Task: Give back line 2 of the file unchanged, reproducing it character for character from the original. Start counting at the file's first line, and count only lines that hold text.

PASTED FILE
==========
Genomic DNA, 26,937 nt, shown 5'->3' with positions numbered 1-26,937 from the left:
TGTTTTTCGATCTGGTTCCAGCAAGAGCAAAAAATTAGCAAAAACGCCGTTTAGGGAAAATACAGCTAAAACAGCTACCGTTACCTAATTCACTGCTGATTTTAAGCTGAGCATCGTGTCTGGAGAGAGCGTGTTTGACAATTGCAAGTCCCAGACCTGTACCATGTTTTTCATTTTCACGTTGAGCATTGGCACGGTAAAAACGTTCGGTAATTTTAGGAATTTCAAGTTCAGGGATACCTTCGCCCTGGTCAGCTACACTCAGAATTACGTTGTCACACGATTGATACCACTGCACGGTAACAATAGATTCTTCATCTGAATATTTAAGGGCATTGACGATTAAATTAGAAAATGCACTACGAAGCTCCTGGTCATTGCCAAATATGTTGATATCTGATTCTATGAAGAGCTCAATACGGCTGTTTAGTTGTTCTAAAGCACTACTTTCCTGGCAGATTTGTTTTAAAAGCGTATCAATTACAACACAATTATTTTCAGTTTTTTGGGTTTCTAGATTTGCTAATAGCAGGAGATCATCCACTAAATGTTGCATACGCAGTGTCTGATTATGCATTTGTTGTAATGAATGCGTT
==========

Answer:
TGTTTTTCGATCTGGTTCCAGCAAGAGCAAAAAATTAGCAAAAACGCCGTTTAGGGAAAATACAGCTAAAACAGCTACCGTTACCTAATTCACTGCTGATTTTAAGCTGAGCATCGTGTCTGGAGAGAGCGTGTTTGACAATTGCAAGTCCCAGACCTGTACCATGTTTTTCATTTTCACGTTGAGCATTGGCACGGTAAAAACGTTCGGTAATTTTAGGAATTTCAAGTTCAGGGATACCTTCGCCCTGGTCAGCTACACTCAGAATTACGTTGTCACACGATTGATACCACTGCACGGTAACAATAGATTCTTCATCTGAATATTTAAGGGCATTGACGATTAAATTAGAAAATGCACTACGAAGCTCCTGGTCATTGCCAAATATGTTGATATCTGATTCTATGAAGAGCTCAATACGGCTGTTTAGTTGTTCTAAAGCACTACTTTCCTGGCAGATTTGTTTTAAAAGCGTATCAATTACAACACAATTATTTTCAGTTTTTTGGGTTTCTAGATTTGCTAATAGCAGGAGATCATCCACTAAATGTTGCATACGCAGTGTCTGATTATGCATTTGTTGTAATGAATGCGTT